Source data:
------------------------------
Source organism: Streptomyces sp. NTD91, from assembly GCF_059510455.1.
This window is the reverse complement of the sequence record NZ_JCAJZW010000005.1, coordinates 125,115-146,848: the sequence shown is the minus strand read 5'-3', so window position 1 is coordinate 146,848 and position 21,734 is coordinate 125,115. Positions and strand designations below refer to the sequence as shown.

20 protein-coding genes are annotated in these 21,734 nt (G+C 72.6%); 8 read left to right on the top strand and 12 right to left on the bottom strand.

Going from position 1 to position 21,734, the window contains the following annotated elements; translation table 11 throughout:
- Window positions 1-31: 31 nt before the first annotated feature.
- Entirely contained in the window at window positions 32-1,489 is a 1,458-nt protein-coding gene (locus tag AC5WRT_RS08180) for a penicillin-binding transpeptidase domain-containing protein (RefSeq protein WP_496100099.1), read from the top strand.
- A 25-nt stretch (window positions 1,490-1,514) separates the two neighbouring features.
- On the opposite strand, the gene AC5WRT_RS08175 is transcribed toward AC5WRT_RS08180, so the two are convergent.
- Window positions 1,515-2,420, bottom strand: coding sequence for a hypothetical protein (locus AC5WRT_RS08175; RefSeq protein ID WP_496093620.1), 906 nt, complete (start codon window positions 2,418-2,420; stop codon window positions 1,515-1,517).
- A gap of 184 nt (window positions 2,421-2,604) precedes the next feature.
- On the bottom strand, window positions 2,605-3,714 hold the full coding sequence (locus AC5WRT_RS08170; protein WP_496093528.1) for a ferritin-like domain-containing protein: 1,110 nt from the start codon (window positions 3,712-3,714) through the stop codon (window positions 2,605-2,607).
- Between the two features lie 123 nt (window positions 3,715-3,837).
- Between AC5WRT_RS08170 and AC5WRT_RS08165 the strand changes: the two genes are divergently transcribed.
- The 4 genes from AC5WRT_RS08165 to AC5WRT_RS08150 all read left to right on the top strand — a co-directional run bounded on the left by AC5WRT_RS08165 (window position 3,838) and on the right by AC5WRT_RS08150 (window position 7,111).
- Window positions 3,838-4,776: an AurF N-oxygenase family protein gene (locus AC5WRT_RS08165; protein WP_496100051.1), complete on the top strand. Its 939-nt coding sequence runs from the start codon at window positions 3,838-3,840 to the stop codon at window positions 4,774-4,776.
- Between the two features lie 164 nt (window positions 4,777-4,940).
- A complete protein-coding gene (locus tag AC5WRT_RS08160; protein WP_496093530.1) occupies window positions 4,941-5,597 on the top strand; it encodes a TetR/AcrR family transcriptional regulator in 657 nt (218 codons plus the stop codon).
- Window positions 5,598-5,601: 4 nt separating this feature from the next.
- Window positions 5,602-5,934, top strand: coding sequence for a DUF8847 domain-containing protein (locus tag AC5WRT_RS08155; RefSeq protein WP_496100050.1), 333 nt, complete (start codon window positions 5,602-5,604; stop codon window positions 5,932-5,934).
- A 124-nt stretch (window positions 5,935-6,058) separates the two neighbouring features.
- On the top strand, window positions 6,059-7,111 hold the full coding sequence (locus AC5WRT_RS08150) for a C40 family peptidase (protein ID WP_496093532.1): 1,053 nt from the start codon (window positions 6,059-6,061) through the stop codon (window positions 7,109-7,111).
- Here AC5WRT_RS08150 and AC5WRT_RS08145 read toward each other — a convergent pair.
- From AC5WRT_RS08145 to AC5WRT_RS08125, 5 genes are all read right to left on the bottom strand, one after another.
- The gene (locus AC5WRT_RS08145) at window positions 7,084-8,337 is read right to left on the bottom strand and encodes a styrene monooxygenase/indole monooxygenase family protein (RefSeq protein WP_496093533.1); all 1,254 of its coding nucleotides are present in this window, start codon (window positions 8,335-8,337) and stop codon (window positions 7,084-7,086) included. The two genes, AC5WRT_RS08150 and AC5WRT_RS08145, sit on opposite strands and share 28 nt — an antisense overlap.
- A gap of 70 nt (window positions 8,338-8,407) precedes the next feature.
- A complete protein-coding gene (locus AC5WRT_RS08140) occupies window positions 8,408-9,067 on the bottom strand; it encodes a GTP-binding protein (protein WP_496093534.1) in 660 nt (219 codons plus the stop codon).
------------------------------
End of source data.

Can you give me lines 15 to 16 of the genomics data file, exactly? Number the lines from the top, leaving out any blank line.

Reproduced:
- Window positions 3,838-4,776: an AurF N-oxygenase family protein gene (locus AC5WRT_RS08165; protein WP_496100051.1), complete on the top strand. Its 939-nt coding sequence runs from the start codon at window positions 3,838-3,840 to the stop codon at window positions 4,774-4,776.
- Between the two features lie 164 nt (window positions 4,777-4,940).